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{Originally published at the Independence Institute July 2003}

I love the Colorado Springs Sky Sox. A day with my family at Sky Sox stadium is a real treat: great seats, beautiful scenery and a wonderful atmosphere. It’s a terrific way to spend a summer afternoon.

So when I heard that the Colorado Rockies might look for another affiliate, I got upset. I understand they don’t like our stadium. Fair enough. But now I hear talk about using public money to build one.

That’s going too far. When it comes to using taxes to build a ballpark, all true baseball fans should just say no. Let me take off my baseball cap for a moment and put on my think tank hat.

Public finances are supposed to finance public goods: things for which equal access is efficient and necessary. This might include law enforcement, national defense, and clean air, but it doesn’t include baseball. Taxing people is essential to build armed forces, but you don’t have to make people pay for a ball game. People can either buy a ticket or stay home. What’s the problem?

All right, so maybe fielding a team isn’t like fielding an army. What about jobs and growth? Maybe baseball subsidies create jobs: some people say so. But look who’s shouting the loudest: team owners who want a subsidy, politicians who want to get re-elected, and people who really like baseball. If you look at the scientific studies, the conclusions are very different. The impact of public subsidies for sports is either too small to measure, or in some cases even negative.

But good works are done with both the head and the heart, so let’s put our Sky Sox caps back on for a moment. Maybe we’re missing something.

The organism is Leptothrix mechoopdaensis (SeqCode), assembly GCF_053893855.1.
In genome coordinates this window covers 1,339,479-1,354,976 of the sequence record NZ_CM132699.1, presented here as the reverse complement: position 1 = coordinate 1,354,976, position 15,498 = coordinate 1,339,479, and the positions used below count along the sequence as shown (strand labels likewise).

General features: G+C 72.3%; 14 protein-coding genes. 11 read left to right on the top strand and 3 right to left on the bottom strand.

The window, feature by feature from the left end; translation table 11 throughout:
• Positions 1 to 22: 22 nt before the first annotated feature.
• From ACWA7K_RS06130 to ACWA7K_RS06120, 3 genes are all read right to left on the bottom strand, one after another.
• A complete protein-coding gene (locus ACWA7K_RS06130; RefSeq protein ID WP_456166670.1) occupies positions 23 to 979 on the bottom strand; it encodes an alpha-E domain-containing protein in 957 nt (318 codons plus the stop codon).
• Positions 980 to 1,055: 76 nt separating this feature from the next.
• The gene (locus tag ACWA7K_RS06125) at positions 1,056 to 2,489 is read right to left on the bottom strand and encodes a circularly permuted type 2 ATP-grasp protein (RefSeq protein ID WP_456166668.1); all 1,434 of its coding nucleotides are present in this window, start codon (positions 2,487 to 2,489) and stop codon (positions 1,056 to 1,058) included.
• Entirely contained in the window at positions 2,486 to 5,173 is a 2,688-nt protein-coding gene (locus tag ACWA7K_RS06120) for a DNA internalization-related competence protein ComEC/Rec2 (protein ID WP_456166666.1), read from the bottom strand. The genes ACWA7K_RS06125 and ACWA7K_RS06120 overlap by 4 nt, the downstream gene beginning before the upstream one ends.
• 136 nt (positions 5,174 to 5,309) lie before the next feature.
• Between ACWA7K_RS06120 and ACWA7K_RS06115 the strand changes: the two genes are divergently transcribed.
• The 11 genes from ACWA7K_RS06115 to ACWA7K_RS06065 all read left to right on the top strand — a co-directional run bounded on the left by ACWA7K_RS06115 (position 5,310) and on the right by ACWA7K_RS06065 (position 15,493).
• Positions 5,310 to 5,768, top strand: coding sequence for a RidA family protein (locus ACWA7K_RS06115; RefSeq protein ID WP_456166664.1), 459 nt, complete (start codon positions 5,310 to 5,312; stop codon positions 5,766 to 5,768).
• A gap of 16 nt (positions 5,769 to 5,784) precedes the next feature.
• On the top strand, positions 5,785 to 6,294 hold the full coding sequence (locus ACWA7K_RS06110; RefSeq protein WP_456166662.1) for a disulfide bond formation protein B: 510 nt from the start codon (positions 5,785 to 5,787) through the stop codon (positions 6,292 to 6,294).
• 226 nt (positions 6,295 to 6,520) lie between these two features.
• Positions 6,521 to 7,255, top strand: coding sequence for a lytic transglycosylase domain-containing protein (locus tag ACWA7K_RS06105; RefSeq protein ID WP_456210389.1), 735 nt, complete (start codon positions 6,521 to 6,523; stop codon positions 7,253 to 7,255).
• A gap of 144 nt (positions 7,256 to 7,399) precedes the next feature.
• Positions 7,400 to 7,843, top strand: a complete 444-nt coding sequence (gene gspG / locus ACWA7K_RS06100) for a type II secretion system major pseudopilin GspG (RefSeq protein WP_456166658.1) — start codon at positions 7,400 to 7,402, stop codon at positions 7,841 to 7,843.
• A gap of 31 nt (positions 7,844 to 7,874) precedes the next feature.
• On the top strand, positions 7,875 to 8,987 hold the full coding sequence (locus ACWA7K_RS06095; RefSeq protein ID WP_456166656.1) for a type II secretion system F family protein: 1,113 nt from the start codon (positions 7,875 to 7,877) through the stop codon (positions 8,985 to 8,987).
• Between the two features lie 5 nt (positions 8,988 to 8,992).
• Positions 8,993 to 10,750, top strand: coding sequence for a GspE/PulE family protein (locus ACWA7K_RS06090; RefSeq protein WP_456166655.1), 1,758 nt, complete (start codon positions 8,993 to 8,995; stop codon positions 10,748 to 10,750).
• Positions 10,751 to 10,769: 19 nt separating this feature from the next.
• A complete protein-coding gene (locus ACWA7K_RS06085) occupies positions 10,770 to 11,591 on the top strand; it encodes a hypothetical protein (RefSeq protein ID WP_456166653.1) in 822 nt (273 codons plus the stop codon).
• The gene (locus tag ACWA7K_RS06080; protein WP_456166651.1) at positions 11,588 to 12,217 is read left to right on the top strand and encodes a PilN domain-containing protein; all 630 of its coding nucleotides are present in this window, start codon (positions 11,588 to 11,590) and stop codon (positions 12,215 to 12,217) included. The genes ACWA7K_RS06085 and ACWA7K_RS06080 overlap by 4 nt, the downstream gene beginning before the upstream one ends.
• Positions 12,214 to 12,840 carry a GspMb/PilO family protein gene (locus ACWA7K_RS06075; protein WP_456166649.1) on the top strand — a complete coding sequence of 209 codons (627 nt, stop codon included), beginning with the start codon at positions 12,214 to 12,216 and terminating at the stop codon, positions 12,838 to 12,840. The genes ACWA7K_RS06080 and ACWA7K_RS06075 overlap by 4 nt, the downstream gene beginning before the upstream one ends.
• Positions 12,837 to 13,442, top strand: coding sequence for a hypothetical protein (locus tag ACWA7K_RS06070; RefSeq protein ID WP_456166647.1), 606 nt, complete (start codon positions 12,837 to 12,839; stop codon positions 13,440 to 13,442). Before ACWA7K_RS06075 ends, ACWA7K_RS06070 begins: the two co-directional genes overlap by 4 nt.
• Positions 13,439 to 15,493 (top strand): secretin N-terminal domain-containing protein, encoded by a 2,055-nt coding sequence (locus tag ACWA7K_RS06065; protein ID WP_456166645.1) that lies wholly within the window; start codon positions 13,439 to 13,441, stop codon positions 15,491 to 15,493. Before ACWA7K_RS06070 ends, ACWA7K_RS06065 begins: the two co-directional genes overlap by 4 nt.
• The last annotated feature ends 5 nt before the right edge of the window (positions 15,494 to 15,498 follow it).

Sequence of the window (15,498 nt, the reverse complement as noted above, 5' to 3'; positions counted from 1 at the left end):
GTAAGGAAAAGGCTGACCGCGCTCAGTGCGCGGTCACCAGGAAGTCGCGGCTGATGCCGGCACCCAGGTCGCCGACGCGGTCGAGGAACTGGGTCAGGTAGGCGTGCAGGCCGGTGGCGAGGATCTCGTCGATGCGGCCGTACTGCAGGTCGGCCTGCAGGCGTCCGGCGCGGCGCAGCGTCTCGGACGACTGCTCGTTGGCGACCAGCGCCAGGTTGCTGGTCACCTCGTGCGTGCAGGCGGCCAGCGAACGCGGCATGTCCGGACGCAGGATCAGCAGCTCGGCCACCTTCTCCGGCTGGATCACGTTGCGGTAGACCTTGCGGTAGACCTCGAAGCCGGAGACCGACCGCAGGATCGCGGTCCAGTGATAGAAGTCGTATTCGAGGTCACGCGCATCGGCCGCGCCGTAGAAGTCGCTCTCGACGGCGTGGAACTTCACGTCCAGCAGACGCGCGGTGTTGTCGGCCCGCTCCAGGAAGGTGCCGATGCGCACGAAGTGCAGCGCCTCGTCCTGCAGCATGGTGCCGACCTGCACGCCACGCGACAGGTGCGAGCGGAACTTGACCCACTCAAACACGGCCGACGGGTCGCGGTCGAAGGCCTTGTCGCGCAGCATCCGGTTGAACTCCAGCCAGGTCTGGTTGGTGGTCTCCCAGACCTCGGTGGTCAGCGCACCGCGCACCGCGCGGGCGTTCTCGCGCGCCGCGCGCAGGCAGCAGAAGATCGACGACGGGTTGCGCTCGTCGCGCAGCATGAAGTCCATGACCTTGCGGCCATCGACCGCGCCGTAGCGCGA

Regardless of the policy issues, does taxing people for baseball feel right? Not to this baseball fan.

What makes baseball so terrific is its uniquely American emphasis on the individual. Sure, it’s a team sport, but it’s individuals who matter. Unlike football, you can see every player’s face clearly: that’s how fans connect with players.. And there is no other sport where individual performance is tracked so carefully. When a batter comes to the plate, his numbers are displayed on the scoreboard for thousands to see. When a pitcher takes the mound, the whole world knows his numbers.

Can you imagine having a job with that kind of accountability?

What would work be like if everyone knew how many deals you’d closed last month? How many successful surgeries you’d performed? How many houses you’d built? It boggles the mind.

That’s what I like about baseball: it reminds us that individual performance and accountability matter. Want to make it to the big leagues?

Give it your best shot. Put up the numbers, get some key hits, and make the clutch saves. It’s up to you. What great lessons for my kids to learn on a Saturday afternoon!

All that goes out the window when you mix public money with baseball. Why should investors risk their own capital, when they can soak taxpayers for it? Who cares about individual players and fans, if baseball now belongs to “society”? What kind of freedom-loving conservative could possibly support such blatant corporate welfare, the kind liberals so rightly criticize us for?

Maybe I’m fighting a losing battle. After all, sports stadiums are built with public funds all the time. Clearly America has far more pressing issues to worry about. And yet, I can’t shake the feeling that these things matter.

Standing up and saying no to public funding, as my community has done, sends a message. It says my town is not afraid to make hard choices. It says my town will not take little from many and give much to a few. Just like baseball, my town values individual achievement and accountability.

It values them so much that it lets people make their own decisions about supporting the greatest game there is.

Great lessons for a Saturday afternoon. Or any time.